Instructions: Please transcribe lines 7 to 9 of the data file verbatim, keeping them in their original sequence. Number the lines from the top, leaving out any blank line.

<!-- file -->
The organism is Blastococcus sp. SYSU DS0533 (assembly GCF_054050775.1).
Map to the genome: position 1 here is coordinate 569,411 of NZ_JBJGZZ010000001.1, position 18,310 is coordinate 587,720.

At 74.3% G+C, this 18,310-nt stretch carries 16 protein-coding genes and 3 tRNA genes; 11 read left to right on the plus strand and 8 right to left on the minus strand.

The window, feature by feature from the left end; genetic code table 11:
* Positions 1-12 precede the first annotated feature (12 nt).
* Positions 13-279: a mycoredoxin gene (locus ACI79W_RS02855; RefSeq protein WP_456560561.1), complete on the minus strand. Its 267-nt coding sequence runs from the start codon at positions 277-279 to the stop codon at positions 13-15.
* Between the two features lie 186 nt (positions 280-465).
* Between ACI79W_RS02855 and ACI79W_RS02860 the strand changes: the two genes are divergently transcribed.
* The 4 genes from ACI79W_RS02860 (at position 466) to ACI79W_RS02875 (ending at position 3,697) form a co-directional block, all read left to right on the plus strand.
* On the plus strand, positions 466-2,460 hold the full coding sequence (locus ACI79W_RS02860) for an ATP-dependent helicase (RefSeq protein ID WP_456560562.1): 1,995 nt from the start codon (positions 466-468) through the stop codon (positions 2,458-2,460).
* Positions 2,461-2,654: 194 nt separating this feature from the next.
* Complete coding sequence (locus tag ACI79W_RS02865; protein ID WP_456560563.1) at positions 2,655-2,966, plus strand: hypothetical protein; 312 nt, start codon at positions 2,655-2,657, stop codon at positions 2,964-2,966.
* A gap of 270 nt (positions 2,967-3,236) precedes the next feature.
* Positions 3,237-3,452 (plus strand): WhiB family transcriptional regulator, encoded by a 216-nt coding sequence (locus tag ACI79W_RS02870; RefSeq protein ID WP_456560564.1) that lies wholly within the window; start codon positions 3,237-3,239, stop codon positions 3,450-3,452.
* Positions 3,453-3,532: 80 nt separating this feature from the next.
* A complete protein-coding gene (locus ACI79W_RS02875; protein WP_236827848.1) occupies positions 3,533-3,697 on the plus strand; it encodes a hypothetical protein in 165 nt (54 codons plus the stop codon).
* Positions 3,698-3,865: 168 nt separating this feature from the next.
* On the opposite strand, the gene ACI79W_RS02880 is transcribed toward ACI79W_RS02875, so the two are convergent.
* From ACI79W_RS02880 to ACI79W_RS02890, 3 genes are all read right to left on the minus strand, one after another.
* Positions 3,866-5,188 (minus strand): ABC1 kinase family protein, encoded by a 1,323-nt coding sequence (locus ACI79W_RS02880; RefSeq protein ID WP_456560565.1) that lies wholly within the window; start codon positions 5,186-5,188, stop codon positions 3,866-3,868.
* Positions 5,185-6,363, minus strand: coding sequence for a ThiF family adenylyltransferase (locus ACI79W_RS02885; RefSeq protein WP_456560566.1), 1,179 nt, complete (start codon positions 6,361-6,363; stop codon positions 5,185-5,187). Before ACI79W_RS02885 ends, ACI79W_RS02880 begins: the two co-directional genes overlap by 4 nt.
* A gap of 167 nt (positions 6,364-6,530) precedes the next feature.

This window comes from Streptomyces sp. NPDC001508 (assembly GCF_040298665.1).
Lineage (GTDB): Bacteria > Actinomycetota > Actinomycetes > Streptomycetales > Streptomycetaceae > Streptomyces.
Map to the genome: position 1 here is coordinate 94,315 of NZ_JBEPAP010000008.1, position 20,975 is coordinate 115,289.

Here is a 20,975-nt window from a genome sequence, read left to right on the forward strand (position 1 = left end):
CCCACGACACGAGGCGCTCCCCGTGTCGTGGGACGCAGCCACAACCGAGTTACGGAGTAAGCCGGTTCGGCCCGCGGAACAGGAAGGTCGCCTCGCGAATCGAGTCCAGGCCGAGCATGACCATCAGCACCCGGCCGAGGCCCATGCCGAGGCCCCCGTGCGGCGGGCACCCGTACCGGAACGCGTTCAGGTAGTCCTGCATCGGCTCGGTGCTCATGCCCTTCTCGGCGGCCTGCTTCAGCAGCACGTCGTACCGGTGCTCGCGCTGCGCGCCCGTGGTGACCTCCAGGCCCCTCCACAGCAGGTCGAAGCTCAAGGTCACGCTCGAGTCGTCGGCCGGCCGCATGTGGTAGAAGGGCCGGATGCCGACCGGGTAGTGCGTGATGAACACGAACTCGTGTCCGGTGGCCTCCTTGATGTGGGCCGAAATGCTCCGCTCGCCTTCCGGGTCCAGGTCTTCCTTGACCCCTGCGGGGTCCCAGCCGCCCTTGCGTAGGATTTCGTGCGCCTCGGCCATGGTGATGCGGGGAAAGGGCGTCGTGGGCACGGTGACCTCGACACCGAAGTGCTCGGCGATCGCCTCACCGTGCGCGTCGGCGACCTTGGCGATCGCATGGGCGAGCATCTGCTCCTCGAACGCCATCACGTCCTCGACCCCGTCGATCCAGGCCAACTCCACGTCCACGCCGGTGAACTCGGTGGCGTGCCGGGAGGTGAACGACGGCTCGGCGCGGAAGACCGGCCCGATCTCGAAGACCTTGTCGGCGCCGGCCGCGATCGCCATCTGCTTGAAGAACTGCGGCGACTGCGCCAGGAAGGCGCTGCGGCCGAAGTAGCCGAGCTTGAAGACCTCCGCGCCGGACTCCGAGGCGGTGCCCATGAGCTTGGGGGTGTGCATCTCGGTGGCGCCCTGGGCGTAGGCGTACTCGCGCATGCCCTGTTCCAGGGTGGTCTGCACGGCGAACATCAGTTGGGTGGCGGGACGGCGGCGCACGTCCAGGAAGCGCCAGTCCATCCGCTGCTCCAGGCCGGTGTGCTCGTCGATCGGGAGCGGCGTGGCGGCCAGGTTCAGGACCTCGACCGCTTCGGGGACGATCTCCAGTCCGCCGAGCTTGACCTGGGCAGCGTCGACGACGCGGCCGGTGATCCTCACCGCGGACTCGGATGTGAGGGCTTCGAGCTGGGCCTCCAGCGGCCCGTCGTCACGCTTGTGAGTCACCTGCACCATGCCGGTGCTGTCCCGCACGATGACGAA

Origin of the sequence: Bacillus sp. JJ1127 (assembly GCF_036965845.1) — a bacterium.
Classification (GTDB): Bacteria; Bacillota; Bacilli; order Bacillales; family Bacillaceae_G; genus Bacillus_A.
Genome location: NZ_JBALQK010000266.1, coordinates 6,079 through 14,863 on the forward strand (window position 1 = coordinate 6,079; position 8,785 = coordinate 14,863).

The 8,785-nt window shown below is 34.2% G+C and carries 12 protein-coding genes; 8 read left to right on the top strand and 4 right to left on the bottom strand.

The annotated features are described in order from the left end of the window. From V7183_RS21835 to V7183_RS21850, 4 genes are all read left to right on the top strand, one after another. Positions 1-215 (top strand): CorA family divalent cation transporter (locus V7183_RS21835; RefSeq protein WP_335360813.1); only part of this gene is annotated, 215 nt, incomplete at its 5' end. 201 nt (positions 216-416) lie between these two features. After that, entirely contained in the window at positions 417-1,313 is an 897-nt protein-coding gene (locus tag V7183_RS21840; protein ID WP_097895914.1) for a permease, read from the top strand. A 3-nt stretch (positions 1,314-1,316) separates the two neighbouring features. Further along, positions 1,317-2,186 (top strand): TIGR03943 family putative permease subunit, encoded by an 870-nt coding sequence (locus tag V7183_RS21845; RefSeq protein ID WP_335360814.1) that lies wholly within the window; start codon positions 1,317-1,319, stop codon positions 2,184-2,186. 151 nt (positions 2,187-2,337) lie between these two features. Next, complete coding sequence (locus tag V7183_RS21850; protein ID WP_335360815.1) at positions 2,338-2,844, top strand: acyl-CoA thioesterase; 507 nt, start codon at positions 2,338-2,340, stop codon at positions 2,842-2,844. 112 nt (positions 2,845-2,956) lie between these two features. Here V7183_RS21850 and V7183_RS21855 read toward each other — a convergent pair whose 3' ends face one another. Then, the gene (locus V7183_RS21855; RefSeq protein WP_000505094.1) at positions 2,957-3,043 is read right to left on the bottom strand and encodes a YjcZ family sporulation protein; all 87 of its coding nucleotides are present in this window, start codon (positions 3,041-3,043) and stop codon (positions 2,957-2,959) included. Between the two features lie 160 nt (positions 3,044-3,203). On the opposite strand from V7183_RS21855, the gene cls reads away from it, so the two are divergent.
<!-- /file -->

* Between the two features lie 186 nt (positions 280-465).
* Between ACI79W_RS02855 and ACI79W_RS02860 the strand changes: the two genes are divergently transcribed.
* The 4 genes from ACI79W_RS02860 (at position 466) to ACI79W_RS02875 (ending at position 3,697) form a co-directional block, all read left to right on the plus strand.